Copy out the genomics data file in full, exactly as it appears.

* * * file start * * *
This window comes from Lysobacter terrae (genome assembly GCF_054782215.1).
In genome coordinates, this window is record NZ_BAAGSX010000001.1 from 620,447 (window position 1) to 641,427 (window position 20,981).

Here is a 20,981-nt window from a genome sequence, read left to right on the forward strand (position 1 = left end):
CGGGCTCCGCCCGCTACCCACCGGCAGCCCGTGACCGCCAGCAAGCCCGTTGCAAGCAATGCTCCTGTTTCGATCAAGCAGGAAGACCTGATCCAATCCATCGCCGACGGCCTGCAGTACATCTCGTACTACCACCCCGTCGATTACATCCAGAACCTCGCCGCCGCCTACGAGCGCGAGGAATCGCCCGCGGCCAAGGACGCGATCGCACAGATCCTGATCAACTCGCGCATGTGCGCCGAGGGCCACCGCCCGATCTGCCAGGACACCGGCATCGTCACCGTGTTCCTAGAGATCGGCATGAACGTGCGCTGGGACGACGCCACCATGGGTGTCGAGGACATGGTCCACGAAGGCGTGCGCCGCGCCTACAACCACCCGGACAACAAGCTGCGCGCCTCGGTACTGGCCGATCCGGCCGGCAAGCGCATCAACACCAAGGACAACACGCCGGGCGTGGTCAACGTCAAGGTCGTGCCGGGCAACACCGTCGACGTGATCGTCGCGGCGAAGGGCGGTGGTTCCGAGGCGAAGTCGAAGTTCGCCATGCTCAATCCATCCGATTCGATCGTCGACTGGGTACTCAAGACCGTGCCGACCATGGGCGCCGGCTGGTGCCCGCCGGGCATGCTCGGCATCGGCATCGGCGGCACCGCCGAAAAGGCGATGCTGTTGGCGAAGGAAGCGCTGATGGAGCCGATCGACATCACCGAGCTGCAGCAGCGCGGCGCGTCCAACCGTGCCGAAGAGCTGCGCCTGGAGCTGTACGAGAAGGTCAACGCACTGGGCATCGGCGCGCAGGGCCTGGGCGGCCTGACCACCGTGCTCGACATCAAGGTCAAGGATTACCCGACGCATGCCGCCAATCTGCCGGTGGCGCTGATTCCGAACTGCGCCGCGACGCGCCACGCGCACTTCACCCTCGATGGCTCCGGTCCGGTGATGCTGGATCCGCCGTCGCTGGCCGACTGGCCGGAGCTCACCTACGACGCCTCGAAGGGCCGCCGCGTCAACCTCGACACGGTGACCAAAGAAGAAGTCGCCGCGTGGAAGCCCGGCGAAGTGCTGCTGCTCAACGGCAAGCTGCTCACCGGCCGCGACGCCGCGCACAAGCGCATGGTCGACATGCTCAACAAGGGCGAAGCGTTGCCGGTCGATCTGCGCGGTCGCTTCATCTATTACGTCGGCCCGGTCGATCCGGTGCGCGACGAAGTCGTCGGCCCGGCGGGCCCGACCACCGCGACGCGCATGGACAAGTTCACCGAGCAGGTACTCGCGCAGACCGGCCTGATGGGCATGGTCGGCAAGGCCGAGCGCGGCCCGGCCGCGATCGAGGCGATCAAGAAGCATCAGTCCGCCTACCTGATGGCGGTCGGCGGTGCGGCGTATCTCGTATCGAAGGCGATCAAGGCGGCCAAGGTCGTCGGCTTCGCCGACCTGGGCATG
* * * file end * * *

This window comes from Lysobacter terrae (genome assembly GCF_054782215.1).
In genome coordinates, this window is record NZ_BAAGSX010000001.1 from 620,447 (window position 1) to 641,427 (window position 20,981).

Here is a 20,981-nt window from a genome sequence, read left to right on the forward strand (position 1 = left end):
CGGGCTCCGCCCGCTACCCACCGGCAGCCCGTGACCGCCAGCAAGCCCGTTGCAAGCAATGCTCCTGTTTCGATCAAGCAGGAAGACCTGATCCAATCCATCGCCGACGGCCTGCAGTACATCTCGTACTACCACCCCGTCGATTACATCCAGAACCTCGCCGCCGCCTACGAGCGCGAGGAATCGCCCGCGGCCAAGGACGCGATCGCACAGATCCTGATCAACTCGCGCATGTGCGCCGAGGGCCACCGCCCGATCTGCCAGGACACCGGCATCGTCACCGTGTTCCTAGAGATCGGCATGAACGTGCGCTGGGACGACGCCACCATGGGTGTCGAGGACATGGTCCACGAAGGCGTGCGCCGCGCCTACAACCACCCGGACAACAAGCTGCGCGCCTCGGTACTGGCCGATCCGGCCGGCAAGCGCATCAACACCAAGGACAACACGCCGGGCGTGGTCAACGTCAAGGTCGTGCCGGGCAACACCGTCGACGTGATCGTCGCGGCGAAGGGCGGTGGTTCCGAGGCGAAGTCGAAGTTCGCCATGCTCAATCCATCCGATTCGATCGTCGACTGGGTACTCAAGACCGTGCCGACCATGGGCGCCGGCTGGTGCCCGCCGGGCATGCTCGGCATCGGCATCGGCGGCACCGCCGAAAAGGCGATGCTGTTGGCGAAGGAAGCGCTGATGGAGCCGATCGACATCACCGAGCTGCAGCAGCGCGGCGCGTCCAACCGTGCCGAAGAGCTGCGCCTGGAGCTGTACGAGAAGGTCAACGCACTGGGCATCGGCGCGCAGGGCCTGGGCGGCCTGACCACCGTGCTCGACATCAAGGTCAAGGATTACCCGACGCATGCCGCCAATCTGCCGGTGGCGCTGATTCCGAACTGCGCCGCGACGCGCCACGCGCACTTCACCCTCGATGGCTCCGGTCCGGTGATGCTGGATCCGCCGTCGCTGGCCGACTGGCCGGAGCTCACCTACGACGCCTCGAAGGGCCGCCGCGTCAACCTCGACACGGTGACCAAAGAAGAAGTCGCCGCGTGGAAGCCCGGCGAAGTGCTGCTGCTCAACGGCAAGCTGCTCACCGGCCGCGACGCCGCGCACAAGCGCATGGTCGACATGCTCAACAAGGGCGAAGCGTTGCCGGTCGATCTGCGCGGTCGCTTCATCTATTACGTCGGCCCGGTCGATCCGGTGCGCGACGAAGTCGTCGGCCCGGCGGGCCCGACCACCGCGACGCGCATGGACAAGTTCACCGAGCAGGTACTCGCGCAGACCGGCCTGATGGGCATGGTCGGCAAGGCCGAGCGCGGCCCGGCCGCGATCGAGGCGATCAAGAAGCATCAGTCCGCCTACCTGATGGCGGTCGGCGGTGCGGCGTATCTCGTATCGAAGGCGATCAAGGCGGCCAAGGTCGTCGGCTTCGCCGACCTGGGCATG